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JUL/AUG 2013  

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Tiny, injectable LEDs to help neuroscientists study the brain

Researchers at the University of Illinois at Urbana-Champaign and Washington University in St. Louis developed ultrathin, flexible optoelectronic devices—including LEDs the size of individual neurons—that will aid neuroscientists in studying the brain, according to the University of Illinois.


The researchers demonstrated the first application of their devices in optogenetics, a new area of neuroscience that uses light to stimulate targeted neural pathways in the brain, according to the university. The procedure involves genetically programming specific neurons to respond to light. Optogenetics allows researchers to study precise brain functions in isolation in ways that are not possible with electrical stimulation, which affects neurons throughout a broad area, or with drugs, which saturate the whole brain.

While many important neural pathways can be studied by optogenetics, researchers continue to struggle with the engineering challenge of delivering light to precise regions deep within the brain. The most widely used methods tether animals to lasers with fiber-optic cables embedded in the skull and brain, which is an invasive procedure that also limits movements.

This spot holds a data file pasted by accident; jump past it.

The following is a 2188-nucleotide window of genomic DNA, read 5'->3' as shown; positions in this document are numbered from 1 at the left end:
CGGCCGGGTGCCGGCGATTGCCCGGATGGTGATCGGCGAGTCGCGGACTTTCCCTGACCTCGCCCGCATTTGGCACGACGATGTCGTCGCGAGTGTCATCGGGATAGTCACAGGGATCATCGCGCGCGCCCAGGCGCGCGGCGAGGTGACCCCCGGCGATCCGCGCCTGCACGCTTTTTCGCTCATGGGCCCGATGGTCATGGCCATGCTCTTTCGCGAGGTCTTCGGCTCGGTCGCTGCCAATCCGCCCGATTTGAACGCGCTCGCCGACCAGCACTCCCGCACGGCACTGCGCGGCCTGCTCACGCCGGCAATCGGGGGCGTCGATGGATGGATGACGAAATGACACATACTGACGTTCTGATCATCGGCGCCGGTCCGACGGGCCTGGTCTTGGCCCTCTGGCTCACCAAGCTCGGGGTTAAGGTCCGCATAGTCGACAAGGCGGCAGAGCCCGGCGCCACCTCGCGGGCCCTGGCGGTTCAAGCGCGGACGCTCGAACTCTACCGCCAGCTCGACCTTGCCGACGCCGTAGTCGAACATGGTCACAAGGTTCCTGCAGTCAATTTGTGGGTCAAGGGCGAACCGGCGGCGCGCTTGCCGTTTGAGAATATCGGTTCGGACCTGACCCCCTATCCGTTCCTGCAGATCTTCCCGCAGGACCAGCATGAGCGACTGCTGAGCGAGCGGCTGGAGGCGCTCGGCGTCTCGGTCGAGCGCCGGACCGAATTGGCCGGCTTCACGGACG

UofI RogersThe newly developed technologies bypass these limitations with specially designed powerful LEDs—among the world’s smallest, with sizes comparable to single cells—that are injected into the brain to provide direct illumination and precise control, according to the university. 

A thin plastic ribbon printed with advanced electronics is threaded through the eye of an ordinary sewing needle. The device, containing LEDs, electrodes and sensors, can be injected into the brain or other organs. Photo credit: John A. Rogers

The devices are printed onto the tip end of a thin, flexible plastic ribbon that is thinner than a human hair and narrower than the eye of a needle and that can insert deep into the brain with very little stress to tissue.

The complete device platform includes LEDs, temperature and light sensors, microscale heaters and electrodes that can both stimulate and record electrical activity. These components enable many other important functions. For example, researchers can measure the electrical activity that results from light stimulation, giving additional insight into complex neural circuits and interactions within the brain.

The research is being led by John A. Rogers, the Swanlund professor of materials science and engineering at the U. of I., and Michael R. Bruchas, a professor of anesthesiology at Washington University, who will publish their work in the April 12 issue of the journal Science.

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